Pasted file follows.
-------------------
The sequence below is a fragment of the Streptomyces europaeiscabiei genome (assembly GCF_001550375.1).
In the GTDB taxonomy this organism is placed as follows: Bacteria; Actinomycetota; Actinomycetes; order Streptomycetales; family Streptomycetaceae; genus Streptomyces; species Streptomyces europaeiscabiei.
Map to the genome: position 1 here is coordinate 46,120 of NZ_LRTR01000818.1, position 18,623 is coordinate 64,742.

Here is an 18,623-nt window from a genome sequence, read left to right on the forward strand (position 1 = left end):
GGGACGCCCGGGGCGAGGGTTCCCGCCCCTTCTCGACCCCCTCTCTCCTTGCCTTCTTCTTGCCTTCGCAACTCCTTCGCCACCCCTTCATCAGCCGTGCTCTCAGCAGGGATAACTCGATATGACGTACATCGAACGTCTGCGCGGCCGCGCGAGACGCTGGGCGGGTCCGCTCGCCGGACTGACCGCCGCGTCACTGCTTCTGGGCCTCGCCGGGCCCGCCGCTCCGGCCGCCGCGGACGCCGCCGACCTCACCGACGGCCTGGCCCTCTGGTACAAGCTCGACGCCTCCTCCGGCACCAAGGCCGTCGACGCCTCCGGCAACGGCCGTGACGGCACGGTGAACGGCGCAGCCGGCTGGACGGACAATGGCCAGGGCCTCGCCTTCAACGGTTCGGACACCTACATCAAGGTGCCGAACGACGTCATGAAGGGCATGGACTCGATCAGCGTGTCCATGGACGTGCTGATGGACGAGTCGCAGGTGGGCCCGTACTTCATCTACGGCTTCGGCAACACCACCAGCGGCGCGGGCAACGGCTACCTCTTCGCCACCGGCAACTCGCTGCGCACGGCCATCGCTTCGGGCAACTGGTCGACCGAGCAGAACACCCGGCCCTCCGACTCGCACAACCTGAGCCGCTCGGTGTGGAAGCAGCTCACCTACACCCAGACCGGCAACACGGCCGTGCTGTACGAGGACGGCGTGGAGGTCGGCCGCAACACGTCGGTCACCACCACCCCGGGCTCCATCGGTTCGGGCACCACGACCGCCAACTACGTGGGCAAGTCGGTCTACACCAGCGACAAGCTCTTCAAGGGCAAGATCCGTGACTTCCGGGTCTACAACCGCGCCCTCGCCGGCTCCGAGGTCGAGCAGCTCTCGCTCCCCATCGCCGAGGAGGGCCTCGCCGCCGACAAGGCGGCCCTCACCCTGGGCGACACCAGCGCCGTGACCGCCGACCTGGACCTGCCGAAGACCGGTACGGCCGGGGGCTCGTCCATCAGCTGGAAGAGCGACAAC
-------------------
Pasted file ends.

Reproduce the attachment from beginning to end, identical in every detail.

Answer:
The sequence below is a fragment of the Streptomyces europaeiscabiei genome (assembly GCF_001550375.1).
In the GTDB taxonomy this organism is placed as follows: Bacteria; Actinomycetota; Actinomycetes; order Streptomycetales; family Streptomycetaceae; genus Streptomyces; species Streptomyces europaeiscabiei.
Map to the genome: position 1 here is coordinate 46,120 of NZ_LRTR01000818.1, position 18,623 is coordinate 64,742.

Here is an 18,623-nt window from a genome sequence, read left to right on the forward strand (position 1 = left end):
GGGACGCCCGGGGCGAGGGTTCCCGCCCCTTCTCGACCCCCTCTCTCCTTGCCTTCTTCTTGCCTTCGCAACTCCTTCGCCACCCCTTCATCAGCCGTGCTCTCAGCAGGGATAACTCGATATGACGTACATCGAACGTCTGCGCGGCCGCGCGAGACGCTGGGCGGGTCCGCTCGCCGGACTGACCGCCGCGTCACTGCTTCTGGGCCTCGCCGGGCCCGCCGCTCCGGCCGCCGCGGACGCCGCCGACCTCACCGACGGCCTGGCCCTCTGGTACAAGCTCGACGCCTCCTCCGGCACCAAGGCCGTCGACGCCTCCGGCAACGGCCGTGACGGCACGGTGAACGGCGCAGCCGGCTGGACGGACAATGGCCAGGGCCTCGCCTTCAACGGTTCGGACACCTACATCAAGGTGCCGAACGACGTCATGAAGGGCATGGACTCGATCAGCGTGTCCATGGACGTGCTGATGGACGAGTCGCAGGTGGGCCCGTACTTCATCTACGGCTTCGGCAACACCACCAGCGGCGCGGGCAACGGCTACCTCTTCGCCACCGGCAACTCGCTGCGCACGGCCATCGCTTCGGGCAACTGGTCGACCGAGCAGAACACCCGGCCCTCCGACTCGCACAACCTGAGCCGCTCGGTGTGGAAGCAGCTCACCTACACCCAGACCGGCAACACGGCCGTGCTGTACGAGGACGGCGTGGAGGTCGGCCGCAACACGTCGGTCACCACCACCCCGGGCTCCATCGGTTCGGGCACCACGACCGCCAACTACGTGGGCAAGTCGGTCTACACCAGCGACAAGCTCTTCAAGGGCAAGATCCGTGACTTCCGGGTCTACAACCGCGCCCTCGCCGGCTCCGAGGTCGAGCAGCTCTCGCTCCCCATCGCCGAGGAGGGCCTCGCCGCCGACAAGGCGGCCCTCACCCTGGGCGACACCAGCGCCGTGACCGCCGACCTGGACCTGCCGAAGACCGGTACGGCCGGGGGCTCGTCCATCAGCTGGAAGAGCGACAAC